Explain Like I’m Five: The different web metrics

Web metrics definitions


In my years of working in Digital I have come across a whole host of ‘standard’ metrics that people misuse. I’ve realised that the reason for this is partly because there is no definitive list of definitions that hasn’t been created either by a technical person or by a mathematician.  So, here is Blue Latitude’s big list of metrics explained to you like you are five years old*.

*Explain Like I’m five is a way of explaining stuff in simple, layman’s terms. An actual five year old won’t understand this stuff, but you can use these explanations when talking to your boss.


Now commonly known as a backronym for ‘How Idiots Track Success’, it was once a useful metric. Hits are a technical term for something incredibly simple: every time a server is asked for something – html, images, cookies, stylesheets, JavaScript – it is classed as a hit. Unfortunately in modern digital virtually every ‘page’ (whether web, mobile, tablet, app, whatever) requests multiple things (sometimes hundreds) on every load, so the term is fairly meaningless. Avoid like the plague unless you want to look like an idiot.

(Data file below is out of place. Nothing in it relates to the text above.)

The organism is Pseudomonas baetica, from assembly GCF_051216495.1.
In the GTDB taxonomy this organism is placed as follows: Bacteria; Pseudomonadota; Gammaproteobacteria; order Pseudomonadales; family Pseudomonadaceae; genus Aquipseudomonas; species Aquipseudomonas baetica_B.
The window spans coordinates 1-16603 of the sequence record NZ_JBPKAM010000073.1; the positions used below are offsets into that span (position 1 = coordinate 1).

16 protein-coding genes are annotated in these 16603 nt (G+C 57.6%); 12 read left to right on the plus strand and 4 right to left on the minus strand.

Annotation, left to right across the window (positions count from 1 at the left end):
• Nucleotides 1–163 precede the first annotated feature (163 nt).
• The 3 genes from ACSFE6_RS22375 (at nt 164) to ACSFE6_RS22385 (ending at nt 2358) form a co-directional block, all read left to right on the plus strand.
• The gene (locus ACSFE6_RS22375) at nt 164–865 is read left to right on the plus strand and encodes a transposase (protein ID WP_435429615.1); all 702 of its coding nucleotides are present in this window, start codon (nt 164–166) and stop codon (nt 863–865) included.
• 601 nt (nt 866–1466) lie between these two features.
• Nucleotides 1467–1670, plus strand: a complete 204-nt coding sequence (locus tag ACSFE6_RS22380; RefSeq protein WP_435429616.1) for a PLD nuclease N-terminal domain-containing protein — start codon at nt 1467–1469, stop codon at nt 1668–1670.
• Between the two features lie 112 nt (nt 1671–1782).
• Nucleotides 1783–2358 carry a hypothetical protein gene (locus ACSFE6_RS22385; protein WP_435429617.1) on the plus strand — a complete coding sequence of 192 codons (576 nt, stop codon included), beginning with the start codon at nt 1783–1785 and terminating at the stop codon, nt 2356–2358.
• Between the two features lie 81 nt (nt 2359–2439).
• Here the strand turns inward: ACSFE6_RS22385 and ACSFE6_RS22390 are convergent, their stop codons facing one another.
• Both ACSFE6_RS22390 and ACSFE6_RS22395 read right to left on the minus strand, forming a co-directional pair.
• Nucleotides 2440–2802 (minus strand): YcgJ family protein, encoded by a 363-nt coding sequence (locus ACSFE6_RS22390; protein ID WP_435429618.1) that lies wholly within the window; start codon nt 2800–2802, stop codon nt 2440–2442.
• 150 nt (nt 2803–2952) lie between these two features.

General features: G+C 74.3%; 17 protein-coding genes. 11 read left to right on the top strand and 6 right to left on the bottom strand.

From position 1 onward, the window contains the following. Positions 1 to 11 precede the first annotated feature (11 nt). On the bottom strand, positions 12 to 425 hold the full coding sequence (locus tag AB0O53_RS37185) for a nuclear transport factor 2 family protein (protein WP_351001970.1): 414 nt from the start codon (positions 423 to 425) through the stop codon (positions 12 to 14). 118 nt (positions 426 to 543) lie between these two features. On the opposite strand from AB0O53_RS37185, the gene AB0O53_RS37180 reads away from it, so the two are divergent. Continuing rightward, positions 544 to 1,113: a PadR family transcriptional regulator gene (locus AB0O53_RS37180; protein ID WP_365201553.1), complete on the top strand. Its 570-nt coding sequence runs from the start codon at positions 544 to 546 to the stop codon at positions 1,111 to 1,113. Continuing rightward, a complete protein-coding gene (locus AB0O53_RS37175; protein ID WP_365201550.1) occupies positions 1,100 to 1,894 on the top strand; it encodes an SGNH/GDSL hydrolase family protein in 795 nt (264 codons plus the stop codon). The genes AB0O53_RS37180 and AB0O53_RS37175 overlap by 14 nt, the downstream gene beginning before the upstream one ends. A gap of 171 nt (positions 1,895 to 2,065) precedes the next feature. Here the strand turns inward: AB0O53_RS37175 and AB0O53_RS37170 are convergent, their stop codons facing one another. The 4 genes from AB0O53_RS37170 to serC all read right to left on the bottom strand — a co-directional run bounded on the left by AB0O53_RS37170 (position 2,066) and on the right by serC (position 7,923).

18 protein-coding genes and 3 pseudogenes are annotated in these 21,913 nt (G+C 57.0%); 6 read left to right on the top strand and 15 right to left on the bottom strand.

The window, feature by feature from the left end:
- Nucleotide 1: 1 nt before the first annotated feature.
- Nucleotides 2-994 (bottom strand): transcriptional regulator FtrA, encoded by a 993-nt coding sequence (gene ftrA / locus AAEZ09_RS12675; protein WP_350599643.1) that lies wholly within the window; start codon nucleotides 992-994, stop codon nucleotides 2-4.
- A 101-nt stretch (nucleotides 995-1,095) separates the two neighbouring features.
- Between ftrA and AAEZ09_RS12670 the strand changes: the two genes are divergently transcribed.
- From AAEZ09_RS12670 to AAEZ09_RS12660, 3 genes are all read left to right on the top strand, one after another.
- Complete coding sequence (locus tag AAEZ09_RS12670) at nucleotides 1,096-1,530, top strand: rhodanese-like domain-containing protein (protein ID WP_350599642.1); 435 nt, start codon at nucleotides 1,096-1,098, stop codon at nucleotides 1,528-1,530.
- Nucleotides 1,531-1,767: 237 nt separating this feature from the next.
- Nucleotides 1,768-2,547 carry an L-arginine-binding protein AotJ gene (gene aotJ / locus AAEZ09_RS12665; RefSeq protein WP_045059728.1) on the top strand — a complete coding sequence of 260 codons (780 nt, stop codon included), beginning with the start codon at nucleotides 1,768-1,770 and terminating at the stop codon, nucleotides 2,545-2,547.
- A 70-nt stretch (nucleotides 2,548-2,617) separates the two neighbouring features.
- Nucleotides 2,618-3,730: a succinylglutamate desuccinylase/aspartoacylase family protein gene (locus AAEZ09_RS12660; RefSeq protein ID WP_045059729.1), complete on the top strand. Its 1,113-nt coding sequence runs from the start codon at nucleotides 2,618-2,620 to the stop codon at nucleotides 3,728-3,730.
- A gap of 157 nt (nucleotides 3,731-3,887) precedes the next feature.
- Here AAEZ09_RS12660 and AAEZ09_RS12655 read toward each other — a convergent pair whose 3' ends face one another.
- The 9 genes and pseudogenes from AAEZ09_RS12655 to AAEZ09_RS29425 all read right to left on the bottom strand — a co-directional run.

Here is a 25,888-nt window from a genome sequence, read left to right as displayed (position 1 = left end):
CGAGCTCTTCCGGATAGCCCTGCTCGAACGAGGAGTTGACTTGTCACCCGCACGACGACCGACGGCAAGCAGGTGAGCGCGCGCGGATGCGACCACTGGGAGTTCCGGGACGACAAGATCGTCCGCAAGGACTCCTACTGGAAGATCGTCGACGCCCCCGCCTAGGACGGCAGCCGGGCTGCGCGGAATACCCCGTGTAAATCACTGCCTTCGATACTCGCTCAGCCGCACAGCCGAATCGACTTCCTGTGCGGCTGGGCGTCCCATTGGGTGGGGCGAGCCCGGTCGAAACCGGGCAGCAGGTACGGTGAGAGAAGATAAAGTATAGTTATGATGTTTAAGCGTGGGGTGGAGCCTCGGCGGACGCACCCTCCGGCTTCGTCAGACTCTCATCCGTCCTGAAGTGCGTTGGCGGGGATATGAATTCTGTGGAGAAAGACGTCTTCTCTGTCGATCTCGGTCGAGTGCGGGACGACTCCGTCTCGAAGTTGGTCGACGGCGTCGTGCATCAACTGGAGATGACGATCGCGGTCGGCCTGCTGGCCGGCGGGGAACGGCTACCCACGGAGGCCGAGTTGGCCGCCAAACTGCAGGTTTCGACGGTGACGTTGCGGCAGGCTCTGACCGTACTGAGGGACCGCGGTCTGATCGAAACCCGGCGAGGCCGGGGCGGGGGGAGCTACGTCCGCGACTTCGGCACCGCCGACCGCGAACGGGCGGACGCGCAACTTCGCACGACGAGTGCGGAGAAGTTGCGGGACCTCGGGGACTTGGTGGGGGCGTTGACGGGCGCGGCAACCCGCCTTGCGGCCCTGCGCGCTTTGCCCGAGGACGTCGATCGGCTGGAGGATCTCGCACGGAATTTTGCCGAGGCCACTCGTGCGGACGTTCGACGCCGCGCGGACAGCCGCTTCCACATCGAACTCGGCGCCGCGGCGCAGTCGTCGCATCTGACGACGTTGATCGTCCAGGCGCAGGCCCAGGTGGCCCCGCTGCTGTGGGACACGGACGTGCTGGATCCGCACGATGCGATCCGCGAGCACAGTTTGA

Impressions, Views, Page Impressions, Page Views

We lost interest in the term hits and realised we were only interested in how often the page itself is loaded and created four new metrics to replace it, with nobody really coming up with a winner. An impression now relates to the whole page (or part of page, or video or whatever it is that the user has requested) being returned. For years the values were cursed by ‘caching’ problems, so were unreliable, now commonly dogged by refreshes and back buttons the value of the metric is diminished because it doesn’t really tell you much about how users interacted with the page.

Clicks or clickthroughs

Before moving off impression-based metrics we should meet the click. A click is what it sounds like – when someone clicks on something. Technically this is done either through on page JavaScript or by redirecting the link through a measurement server. This metric is fallible because of things like swipes, back buttons and is only really used by the archaic email and search engine industries.


A visit is one or more impressions by the same person in a session and is the most useful metric around. It lets you know that a user has seen a page, group of pages, site, widget, search engine or whatever, without boring you with the details of how many times they saw it or how long they saw it for.  This is overly complicated by the misquoting of ‘visits to a particular page’, which really means ‘visits which included viewing a particular page’, it has been confusing Marketers since the dawn of time.

Unique Page Views

Google Analytics, having discovered that it didn’t have the processing power to deduplicate page views decided not to bother and just created a new metric.  Unique Page Views is a non-metric that is used to describe adding up visits including a view of one page, with visits including a view of another without deduplicating those who saw both. The sooner Google get rid of it the better.